Gloria Estefan channeled 44 years of marriage into a Latino-led ‘Father of the Bride’

Gloria Estefan.
(Ricardo DeAratanha / Los Angeles Times)

Gloria Estefan’s journey to her latest film role started with a text from her friend and former co-star Andy Garcia. But she’ll tell you kismet was already at work.

Her 10-year-old grandson has become a bit of a film enthusiast, much like his father, Gloria’s son Nayib, who owns a drive-in theater in downtown Miami. As she explained recently, “He’s watched ‘Killer Klowns From Outer Space’ and stuff like that.” Under her care, Estefan wanted to introduce him to a more wholesome favorite: “Father of the Bride,” the 1991 remake starring Steve Martin, Diane Keaton, Martin Short and Kimberly Williams-Paisley.

“It’s an age-old story,” says the veteran singer-songwriter. “The daughter is leaving the nest; it’s the struggles that parents go through of watching their kids grow up.”


Instead of continuing his cinematic edification with the film’s 1995 sequel, Estefan followed up by going back to where it all started, with the 1950 original starring Spencer Tracy, Joan Bennett and Elizabeth Taylor. She was met with some reluctance. “He was like ‘Tutu, it’s in black and white!’” she recalls. “I said, ‘Don’t worry, you’re going to like it.’”

He made it through. And not long after, Estefan got that text from Garcia, whom she previously worked with on “For Love or Country: The Arturo Sandoval Story,” urging her to read the script of a new remake of the warmhearted family/romantic-comedy.

Written by Matt Lopez and directed by Gaz Alazraki, the 2022 iteration finds Garcia and Estefan playing the parents preparing for their daughter’s wedding — and in this retelling, Estefan’s character, Ingrid, has grown frustrated by her husband’s ways and wants a divorce. The film is available to stream on HBO Max beginning Thursday.

Estefan recently spoke to The Times about the delicate balance of remaking a classic, her own memories of being a bride, and that time she acted alongside Meryl Streep.

From left, Andy Garcia as Billy, Adria Arjona as Sofia and Gloria Estefan as Ingrid in "Father of the Bride."
From left, Andy Garcia as Billy, Adria Arjona as Sofia and Gloria Estefan as Ingrid in “Father of the Bride.”
(Warner Bros.)

In the spirit of the film, may I ask what your wedding day was like with Emilio? What went wrong that day?


Oh my God. Whatever went wrong ended being right. We didn’t want a reception. My dad was in the hospital — I didn’t want to celebrate. I walked down the aisle alone. If I were to do it again, I would ask my mother to walk me. But because of traditions, it didn’t even cross our minds that my mom could be the one that walked me even though she was literally my mom and dad.

After the ceremony, Emilio and I went to the hospital to visit my dad, who hadn’t said a word in like three years and he actually said my name, “Glorita.” And then we went [home] ... we were just gonna have a champagne toast with the close family. And when we got there, our friends decided to throw us a surprise reception. They were set up in the backyard. It was a super-hot day and it rained, which to me is a blessing. But talk about humidity!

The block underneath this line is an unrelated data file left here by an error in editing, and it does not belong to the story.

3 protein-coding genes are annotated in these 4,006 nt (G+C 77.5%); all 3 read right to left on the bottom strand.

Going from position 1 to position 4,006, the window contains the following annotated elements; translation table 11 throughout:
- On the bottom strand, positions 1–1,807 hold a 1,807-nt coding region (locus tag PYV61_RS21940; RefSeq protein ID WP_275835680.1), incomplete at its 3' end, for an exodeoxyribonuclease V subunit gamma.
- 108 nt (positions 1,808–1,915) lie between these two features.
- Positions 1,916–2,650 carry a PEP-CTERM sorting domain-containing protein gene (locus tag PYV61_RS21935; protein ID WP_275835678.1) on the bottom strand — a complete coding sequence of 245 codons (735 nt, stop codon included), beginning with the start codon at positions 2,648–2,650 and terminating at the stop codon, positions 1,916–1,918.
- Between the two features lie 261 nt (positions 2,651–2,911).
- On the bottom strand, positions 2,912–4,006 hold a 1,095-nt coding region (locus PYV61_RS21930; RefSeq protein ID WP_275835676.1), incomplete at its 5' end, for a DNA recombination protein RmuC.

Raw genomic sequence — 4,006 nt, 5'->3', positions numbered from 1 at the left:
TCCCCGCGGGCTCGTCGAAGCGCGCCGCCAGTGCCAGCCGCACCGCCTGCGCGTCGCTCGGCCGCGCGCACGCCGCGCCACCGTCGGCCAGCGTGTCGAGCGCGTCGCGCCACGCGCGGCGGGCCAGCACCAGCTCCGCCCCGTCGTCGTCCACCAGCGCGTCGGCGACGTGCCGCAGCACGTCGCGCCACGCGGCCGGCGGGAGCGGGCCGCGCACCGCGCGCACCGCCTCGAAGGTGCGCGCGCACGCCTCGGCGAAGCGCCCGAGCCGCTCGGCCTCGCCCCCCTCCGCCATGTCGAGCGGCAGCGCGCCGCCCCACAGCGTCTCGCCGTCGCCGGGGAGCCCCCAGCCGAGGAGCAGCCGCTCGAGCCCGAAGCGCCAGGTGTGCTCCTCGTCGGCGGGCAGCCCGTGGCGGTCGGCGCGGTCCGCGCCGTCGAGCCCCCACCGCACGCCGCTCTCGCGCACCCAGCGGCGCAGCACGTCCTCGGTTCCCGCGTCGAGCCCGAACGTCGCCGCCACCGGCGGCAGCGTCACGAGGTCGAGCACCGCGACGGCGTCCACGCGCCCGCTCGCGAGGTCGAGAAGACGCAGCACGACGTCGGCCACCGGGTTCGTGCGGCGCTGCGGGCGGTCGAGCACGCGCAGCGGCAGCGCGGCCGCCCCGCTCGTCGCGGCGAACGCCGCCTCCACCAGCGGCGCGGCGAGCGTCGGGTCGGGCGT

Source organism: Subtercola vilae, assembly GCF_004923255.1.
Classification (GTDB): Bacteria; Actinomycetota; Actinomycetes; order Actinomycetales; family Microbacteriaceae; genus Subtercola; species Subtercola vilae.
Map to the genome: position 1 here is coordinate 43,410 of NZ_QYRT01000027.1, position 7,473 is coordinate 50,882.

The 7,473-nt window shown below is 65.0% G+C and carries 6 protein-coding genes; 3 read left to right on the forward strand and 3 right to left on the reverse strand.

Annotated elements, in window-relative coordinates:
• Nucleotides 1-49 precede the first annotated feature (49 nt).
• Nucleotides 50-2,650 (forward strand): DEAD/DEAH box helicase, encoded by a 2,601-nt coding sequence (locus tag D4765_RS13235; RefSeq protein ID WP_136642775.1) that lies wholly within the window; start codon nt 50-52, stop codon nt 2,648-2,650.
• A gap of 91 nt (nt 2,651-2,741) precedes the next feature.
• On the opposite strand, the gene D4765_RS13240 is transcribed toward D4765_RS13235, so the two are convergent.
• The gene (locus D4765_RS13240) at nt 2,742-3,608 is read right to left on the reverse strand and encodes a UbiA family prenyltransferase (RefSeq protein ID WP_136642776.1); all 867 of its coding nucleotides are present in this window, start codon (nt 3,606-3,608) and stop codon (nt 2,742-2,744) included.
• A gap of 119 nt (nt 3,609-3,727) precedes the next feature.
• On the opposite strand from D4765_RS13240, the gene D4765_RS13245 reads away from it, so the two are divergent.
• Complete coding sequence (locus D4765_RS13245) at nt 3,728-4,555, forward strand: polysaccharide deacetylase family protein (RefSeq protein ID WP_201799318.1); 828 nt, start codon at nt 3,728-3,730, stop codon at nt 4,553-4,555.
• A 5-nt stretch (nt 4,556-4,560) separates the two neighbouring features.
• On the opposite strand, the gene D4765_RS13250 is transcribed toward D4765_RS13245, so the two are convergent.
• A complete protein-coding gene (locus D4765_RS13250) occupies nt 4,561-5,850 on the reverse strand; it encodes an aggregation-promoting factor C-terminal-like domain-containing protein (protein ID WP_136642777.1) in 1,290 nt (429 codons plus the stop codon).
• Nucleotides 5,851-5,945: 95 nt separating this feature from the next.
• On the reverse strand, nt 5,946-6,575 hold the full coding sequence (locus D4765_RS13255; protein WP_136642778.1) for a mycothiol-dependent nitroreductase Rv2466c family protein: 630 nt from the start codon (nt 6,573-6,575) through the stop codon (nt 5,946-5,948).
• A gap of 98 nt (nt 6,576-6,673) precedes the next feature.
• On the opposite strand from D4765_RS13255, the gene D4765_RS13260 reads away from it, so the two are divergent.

I had gone in to change in my bathroom and then suddenly it was announced that we were going to do our wedding dance, which was to “El día que me quieras.” And I’m opening the window out of the bathroom going, “I’m not dressed yet, hold on!” I come out and my cocker spaniel had eaten the sleeve of my wedding dress because it had gotten some cake on it. So first, I’m trying to fish part of my wedding dress out of her mouth, and then [later] watching for it in her poop.

Given your father’s illness, was it your mom that Emilio had to win over? And what was that like?

Oh yeah. And no matter what he did — poor thing — she was brutal to him. Brutal. It took 12 years. She was convinced he was going to leave me. It wasn’t until after my accident that she realized that this was real and we were really in love. She thought: “He’s going to take her away from me — musicians, they’re traipsing all over the world, it’s impossible to succeed at this.” Poor Emilio, he was so patient. We actually broke up right after we got engaged because he thought, “OK, now we’re engaged. She’s gonna realize that I’m serious.” And she just got even more adamant in [her concerns].

He said to me one day: “I’m a real family man. And I don’t know if I can do this, because your mom ...” And I said to him, “Look, I wish I could tell you that I could convince her otherwise, I talked to her constantly about it, but I understand where you’re coming from. And I’m going to try to stay in the band, so that we don’t ruin this, although it’s going to be really hard.” It lasted a week before we were back together.

But when he won her over, he won her over big time. They were closer than any two people can be and he would call her five, six times a day. He spoke to her more than I did, honestly, even though I adore her.


You play a woman who is unfulfilled in her marriage and on the cusp of divorce. In real life, you’ve been married for going on 44 years. What’s the secret?

There’s no secret. First of all, it feels like 10 seconds. It feels so fast, maybe because of the life we’ve had. We’ve traveled so much and done so much and continue to do, that the years just speed by. There’s a lot of respect. I’m very much about communication. And now he’s much better about it, but he he had a tough time with that kind of thing as Latin males tend to do, so I really lead him down that path.

But he’s the most motivational human being; he loves his family, we have the same priorities, we rarely disagree on business or music or even politics. So it helps when you’re not arguing about stuff. And we both wanted to be married our whole lives. So we balance each other. We’re very different personality-wise, but I think that helps kind of fill in each other’s gaps and strengths. I love to do things he doesn’t like to do and he loves to do things I don’t like to do, so it’s a good team.

A woman in a white suite poses for a portrait
“We’re very different personality-wise, but I think that helps kind of fill in each other’s gaps and strengths,” Estefan says of her husband of 44 years.
(Ricardo DeAratanha / Los Angeles Times)

A Cuban American family is at the center of this “Father of the Bride” remake — and the bride-to-be is marrying someone who is Mexican. How was it to be part of this story?

I’ve been eager to do something for a long time, but it has to be the right thing or why bother? I’m not going to do something that either doesn’t advance me as an actor or doesn’t represent my culture in the way that I feel it deserves and should be. So I got a text from Andy Garcia first off — “Oye! I’m gonna send you a script,” because he’s very to the point. And I see it’s “Father of the Bride,” and I go, “Oh my God, this is big shoes to fill.”